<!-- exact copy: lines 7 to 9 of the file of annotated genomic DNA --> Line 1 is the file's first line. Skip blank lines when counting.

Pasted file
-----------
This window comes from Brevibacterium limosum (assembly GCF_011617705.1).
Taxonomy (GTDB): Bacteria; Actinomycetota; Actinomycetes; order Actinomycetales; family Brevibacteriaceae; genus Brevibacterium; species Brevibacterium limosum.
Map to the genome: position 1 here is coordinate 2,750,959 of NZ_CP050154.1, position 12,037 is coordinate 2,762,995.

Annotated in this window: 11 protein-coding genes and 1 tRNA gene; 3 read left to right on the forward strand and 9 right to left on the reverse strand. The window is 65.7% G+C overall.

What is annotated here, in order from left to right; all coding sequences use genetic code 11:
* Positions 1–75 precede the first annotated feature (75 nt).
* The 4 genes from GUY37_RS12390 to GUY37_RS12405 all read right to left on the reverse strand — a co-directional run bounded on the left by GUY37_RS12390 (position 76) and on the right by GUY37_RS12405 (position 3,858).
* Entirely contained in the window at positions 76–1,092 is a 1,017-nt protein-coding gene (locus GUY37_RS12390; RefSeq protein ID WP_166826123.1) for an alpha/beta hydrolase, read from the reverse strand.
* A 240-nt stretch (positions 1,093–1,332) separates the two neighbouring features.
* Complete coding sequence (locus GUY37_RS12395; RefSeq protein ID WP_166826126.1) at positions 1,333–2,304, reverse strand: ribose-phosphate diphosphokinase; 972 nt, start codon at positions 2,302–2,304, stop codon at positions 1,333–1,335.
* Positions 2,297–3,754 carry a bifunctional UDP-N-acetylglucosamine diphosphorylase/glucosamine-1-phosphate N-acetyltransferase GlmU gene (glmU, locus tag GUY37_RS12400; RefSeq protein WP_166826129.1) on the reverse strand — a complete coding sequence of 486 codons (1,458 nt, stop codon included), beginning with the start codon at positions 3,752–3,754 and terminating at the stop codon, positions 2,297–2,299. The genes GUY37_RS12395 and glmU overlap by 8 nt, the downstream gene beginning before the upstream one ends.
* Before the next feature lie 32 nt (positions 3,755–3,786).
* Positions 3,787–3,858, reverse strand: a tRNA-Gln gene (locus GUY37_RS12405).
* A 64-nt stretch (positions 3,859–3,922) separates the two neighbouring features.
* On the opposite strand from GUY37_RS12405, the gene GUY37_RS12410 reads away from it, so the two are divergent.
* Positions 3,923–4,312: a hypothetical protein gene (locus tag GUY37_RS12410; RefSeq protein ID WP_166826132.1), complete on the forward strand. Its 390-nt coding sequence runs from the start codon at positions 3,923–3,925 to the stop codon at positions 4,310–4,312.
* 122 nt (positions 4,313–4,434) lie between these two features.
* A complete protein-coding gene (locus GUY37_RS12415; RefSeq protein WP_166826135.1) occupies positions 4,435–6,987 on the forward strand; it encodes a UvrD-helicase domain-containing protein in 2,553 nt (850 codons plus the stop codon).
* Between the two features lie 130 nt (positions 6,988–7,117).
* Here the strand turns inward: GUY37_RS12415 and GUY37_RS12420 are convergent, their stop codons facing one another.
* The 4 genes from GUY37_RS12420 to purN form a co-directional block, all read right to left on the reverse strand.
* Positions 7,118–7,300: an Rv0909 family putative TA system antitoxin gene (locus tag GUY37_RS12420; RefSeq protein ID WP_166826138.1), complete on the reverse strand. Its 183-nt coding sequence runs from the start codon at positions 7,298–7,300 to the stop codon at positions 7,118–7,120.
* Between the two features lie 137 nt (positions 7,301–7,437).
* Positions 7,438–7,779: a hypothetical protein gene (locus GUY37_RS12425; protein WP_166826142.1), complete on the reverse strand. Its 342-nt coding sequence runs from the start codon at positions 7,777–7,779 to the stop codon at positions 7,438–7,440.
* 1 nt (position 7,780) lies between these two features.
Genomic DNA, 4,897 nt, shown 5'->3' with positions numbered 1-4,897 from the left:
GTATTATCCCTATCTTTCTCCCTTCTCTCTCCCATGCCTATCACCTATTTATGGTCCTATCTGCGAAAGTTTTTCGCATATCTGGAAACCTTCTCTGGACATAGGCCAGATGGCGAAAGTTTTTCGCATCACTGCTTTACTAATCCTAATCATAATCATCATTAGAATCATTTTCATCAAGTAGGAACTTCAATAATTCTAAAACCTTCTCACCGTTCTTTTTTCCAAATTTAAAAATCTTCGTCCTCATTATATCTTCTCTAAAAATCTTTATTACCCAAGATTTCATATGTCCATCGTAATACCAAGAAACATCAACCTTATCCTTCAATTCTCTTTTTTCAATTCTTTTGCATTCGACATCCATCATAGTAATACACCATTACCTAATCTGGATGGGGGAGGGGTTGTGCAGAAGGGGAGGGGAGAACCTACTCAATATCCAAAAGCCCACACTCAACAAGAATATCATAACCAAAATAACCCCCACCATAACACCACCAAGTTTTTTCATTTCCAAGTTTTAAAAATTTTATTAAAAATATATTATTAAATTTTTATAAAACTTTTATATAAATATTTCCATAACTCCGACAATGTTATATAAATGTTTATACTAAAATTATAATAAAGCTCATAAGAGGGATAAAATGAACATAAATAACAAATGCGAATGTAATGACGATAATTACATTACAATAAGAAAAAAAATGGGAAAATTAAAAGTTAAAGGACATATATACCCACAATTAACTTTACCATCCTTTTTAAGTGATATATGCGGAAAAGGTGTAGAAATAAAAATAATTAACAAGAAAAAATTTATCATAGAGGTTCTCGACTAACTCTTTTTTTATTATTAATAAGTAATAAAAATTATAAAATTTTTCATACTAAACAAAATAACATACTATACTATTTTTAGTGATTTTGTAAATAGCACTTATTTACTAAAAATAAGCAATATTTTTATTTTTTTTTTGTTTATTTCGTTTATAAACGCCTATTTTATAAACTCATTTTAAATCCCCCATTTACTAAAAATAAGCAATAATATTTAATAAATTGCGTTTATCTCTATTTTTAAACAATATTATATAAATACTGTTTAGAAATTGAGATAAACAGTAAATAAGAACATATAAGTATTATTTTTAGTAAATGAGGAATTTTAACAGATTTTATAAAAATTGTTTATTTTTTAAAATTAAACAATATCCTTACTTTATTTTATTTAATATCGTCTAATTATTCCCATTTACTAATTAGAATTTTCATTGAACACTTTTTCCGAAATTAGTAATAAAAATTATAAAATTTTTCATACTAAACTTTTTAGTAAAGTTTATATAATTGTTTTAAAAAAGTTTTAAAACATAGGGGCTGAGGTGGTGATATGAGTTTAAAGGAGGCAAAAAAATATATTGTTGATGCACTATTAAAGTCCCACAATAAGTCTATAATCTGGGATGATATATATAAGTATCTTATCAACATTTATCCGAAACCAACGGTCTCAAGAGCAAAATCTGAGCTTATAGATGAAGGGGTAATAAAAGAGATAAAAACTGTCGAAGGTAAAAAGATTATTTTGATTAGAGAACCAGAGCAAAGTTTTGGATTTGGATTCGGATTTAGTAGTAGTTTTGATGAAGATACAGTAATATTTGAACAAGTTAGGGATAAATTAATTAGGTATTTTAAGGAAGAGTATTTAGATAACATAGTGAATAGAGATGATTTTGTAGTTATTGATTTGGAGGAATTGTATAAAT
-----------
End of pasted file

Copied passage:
* The 4 genes from GUY37_RS12390 to GUY37_RS12405 all read right to left on the reverse strand — a co-directional run bounded on the left by GUY37_RS12390 (position 76) and on the right by GUY37_RS12405 (position 3,858).
* Entirely contained in the window at positions 76–1,092 is a 1,017-nt protein-coding gene (locus GUY37_RS12390; RefSeq protein ID WP_166826123.1) for an alpha/beta hydrolase, read from the reverse strand.
* A 240-nt stretch (positions 1,093–1,332) separates the two neighbouring features.